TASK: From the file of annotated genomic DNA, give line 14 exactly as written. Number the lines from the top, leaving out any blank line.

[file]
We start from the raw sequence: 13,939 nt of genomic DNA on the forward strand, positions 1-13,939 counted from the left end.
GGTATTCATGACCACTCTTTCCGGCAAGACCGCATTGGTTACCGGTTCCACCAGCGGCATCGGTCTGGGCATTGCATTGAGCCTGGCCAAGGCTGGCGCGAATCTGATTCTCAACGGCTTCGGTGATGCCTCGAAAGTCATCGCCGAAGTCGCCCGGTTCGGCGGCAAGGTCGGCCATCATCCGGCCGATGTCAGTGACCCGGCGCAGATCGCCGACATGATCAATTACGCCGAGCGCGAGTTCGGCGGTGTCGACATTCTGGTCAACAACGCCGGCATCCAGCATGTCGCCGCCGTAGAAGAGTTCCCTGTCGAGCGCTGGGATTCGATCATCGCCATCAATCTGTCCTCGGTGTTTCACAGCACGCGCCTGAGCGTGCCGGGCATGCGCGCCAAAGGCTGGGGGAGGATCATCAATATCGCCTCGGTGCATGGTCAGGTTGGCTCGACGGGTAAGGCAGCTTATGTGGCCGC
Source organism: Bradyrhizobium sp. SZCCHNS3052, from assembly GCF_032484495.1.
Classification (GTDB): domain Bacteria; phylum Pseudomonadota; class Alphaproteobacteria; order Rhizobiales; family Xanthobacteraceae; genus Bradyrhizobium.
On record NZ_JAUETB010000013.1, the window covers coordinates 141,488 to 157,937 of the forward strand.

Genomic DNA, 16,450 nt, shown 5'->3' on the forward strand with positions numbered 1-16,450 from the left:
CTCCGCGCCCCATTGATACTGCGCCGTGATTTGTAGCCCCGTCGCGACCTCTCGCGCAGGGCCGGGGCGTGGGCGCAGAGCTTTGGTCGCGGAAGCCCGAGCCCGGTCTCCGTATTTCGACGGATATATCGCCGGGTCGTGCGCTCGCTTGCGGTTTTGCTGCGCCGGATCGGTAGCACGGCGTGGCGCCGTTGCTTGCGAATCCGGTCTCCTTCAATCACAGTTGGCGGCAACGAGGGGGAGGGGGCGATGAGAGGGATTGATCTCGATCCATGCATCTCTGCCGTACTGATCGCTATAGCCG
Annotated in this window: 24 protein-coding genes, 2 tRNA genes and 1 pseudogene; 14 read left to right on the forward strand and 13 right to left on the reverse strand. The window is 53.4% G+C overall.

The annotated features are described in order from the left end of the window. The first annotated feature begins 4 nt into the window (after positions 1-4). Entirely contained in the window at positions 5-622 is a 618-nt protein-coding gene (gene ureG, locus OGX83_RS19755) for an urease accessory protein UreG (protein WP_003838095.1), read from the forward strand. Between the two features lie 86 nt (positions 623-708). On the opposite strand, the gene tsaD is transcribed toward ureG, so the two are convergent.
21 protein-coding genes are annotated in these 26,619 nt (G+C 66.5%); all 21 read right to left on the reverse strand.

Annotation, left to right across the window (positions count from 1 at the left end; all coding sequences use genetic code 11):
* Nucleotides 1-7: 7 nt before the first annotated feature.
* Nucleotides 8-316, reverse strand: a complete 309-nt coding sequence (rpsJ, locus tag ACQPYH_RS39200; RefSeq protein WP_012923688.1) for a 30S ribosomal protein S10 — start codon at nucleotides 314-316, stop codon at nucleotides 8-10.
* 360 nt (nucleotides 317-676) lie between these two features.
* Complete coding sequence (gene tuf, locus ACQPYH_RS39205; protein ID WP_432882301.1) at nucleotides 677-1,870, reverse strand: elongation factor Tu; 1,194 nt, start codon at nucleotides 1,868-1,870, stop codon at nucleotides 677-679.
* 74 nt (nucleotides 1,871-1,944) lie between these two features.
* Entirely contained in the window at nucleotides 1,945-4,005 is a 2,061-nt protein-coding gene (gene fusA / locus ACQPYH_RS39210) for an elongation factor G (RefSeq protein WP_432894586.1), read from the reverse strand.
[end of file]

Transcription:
* 360 nt (nucleotides 317-676) lie between these two features.